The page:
On Storyboard That you can now turn your storyboards into Halloween cards. In the Storyboard That creator you can use the myths and mystical scenes and characters to create your Halloween story. Once your storyboard is saved you can choose to print it with Halloween borders. The print-out includes lines for cutting and folding your cards. In the video embedded below I demonstrate how to create Halloween cards on Storyboard That.



Earlier this month BoomWriter released new Halloween-themed vocabulary lesson plans that you can conduct through their free WordWriter service. WordWriter allows teachers to create vocabulary lists that they want students to incorporate into a writing assignment. The new Halloween-themed lesson plans include pre-made lists of Halloween-themed words for your students to use in the writing assignment that you distribute to them. You can find BoomWriter tutorial videos here.

The Pit and the Pendulum is available as an interactive comic book created by Poe in the Pit. If you view the comic book online you can click symbols within it to open videos, additional images, and additional background and analysis of Poe's work. If you choose to print the comic book you can us the QR codes embedded within it to access the videos, images, and additional info on your mobile device.

Number Chase - Math vs. Zombies is a free iPad game with a Halloween theme. The game is has three virtual worlds each containing ten levels of basic math problems. The object of the game is to correctly solve as many math problems as possible before the zombies catch you. The math of the game is basic addition, subtraction, multiplication, and division.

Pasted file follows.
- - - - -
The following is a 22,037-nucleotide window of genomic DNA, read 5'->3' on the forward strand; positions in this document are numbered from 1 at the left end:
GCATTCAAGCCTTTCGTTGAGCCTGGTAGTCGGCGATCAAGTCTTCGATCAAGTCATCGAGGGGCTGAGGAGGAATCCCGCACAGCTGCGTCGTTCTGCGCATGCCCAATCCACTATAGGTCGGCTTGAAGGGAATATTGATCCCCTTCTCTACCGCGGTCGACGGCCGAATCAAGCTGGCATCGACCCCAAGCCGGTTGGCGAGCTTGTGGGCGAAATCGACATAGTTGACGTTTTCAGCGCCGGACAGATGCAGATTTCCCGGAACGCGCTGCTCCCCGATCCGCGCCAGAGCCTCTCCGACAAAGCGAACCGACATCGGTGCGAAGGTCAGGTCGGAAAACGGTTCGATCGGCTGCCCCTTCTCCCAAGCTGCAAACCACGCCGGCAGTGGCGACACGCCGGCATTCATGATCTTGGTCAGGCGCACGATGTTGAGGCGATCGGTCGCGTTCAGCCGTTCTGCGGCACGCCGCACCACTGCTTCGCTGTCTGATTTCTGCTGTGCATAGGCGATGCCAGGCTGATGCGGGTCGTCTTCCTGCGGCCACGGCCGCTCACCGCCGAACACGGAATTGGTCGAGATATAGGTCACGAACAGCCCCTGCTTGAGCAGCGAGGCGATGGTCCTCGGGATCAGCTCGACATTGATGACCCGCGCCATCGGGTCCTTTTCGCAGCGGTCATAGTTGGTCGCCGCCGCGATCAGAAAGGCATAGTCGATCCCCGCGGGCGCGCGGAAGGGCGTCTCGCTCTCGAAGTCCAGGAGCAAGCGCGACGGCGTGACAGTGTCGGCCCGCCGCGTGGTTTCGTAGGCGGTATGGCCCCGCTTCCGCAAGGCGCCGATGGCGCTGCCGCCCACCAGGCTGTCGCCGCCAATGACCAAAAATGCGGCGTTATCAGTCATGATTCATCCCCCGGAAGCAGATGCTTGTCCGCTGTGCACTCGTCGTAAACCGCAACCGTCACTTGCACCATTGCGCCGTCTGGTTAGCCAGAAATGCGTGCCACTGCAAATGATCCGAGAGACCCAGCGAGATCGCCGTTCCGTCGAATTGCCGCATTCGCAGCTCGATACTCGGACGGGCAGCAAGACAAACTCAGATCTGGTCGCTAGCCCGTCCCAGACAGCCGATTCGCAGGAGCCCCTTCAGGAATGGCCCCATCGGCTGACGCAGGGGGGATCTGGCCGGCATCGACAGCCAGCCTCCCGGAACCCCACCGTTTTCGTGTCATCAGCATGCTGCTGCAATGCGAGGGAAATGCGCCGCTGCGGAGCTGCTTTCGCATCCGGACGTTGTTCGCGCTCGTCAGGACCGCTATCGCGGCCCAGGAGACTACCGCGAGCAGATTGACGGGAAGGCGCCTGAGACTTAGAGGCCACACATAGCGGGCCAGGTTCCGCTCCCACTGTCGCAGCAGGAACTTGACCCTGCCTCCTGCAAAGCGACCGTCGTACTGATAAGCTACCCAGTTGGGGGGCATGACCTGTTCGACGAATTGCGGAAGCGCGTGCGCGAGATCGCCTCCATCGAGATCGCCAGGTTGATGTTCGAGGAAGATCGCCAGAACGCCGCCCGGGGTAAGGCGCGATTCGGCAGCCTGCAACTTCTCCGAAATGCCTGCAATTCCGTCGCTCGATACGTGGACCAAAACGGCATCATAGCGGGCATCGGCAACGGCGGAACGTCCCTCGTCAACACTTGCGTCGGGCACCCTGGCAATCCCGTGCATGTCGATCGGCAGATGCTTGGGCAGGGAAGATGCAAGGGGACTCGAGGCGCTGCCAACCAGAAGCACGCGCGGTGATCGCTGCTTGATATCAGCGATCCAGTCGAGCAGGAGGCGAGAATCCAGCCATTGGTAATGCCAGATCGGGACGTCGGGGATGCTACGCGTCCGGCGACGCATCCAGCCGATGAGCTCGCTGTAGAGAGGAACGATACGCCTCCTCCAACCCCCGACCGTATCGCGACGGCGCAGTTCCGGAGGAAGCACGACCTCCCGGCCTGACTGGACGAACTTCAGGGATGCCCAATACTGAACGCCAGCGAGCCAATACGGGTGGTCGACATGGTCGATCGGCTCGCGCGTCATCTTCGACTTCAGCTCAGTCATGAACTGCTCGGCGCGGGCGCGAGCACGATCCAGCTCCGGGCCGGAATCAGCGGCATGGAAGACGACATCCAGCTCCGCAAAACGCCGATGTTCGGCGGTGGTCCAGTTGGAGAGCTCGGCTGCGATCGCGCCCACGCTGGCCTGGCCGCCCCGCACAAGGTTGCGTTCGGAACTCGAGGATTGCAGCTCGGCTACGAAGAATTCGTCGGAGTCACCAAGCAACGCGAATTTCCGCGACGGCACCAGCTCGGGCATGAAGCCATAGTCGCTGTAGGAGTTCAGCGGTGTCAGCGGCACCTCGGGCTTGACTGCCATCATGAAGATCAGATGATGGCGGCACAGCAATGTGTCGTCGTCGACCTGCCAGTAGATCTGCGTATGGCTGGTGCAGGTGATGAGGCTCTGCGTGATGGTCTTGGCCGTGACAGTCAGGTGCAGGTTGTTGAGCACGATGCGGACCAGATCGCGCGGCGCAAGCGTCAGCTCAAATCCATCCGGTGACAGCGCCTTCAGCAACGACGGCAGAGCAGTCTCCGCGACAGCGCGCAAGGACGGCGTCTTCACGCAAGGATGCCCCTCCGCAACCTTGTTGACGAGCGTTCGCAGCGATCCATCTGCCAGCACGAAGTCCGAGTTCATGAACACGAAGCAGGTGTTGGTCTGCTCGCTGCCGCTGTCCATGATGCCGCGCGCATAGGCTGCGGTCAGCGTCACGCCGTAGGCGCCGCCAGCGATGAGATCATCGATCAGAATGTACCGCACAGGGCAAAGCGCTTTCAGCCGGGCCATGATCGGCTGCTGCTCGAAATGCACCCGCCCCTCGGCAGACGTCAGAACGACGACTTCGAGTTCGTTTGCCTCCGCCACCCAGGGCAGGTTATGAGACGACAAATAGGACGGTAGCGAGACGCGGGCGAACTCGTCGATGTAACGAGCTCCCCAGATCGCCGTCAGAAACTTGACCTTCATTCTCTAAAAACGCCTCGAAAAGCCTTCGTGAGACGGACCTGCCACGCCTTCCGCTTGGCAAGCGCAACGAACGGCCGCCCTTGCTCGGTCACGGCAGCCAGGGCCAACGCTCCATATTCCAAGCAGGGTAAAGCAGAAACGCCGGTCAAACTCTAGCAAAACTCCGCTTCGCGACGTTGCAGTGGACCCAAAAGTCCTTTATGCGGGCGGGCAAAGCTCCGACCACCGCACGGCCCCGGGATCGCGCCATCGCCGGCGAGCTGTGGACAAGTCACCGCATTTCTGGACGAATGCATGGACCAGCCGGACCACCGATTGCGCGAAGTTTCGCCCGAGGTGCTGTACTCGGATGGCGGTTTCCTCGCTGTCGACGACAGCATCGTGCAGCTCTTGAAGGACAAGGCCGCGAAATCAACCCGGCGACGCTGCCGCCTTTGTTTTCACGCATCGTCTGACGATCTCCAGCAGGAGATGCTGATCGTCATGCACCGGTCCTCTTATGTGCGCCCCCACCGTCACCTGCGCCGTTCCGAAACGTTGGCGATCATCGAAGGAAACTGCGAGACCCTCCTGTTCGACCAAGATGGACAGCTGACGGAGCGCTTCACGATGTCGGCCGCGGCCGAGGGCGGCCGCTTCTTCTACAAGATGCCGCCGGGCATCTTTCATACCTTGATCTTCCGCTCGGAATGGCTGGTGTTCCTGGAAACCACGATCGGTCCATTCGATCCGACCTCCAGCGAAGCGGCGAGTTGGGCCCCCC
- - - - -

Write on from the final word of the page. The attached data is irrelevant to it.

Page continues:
Scholastic offers a variety of Halloween-themed activities for elementary school students. The Halloween Tooth: Max's Math Adventure is a math activity for K-2 students. In the activity students read and listen to a poem about Halloween candy then complete a set of activities in which they make patterns and count candy. Halloween Web Hunt is a simple web quest for students in grades three through five. The activity has students visit a virtual museum and online libraries to answer questions about mummies, bats, and Halloween history. Writing Mysteries provides a template and walks elementary school students through the process of writing mystery stories.

Halloween Magazine offers a safety game for students. The game is designed to teach students to recognize safe and unsafe situations while they're out trick 'o treating.

ABCya is currently featuring a half dozen Halloween-themed activities for elementary school students. Ghost Typing is a typing game in which students have to type words appearing on the screen in order to bust the ghosts. The words that appear on the screen are Halloween-themed words like ghoul, pumpkin, and orange.

Smarty Games offers Halloween Math. In Halloween Math students move a ghost to catch the answers to addition, subtraction, multiplication, and division problems.

Disclosure: Storyboard That and BoomWriter are currently advertisers on this blog.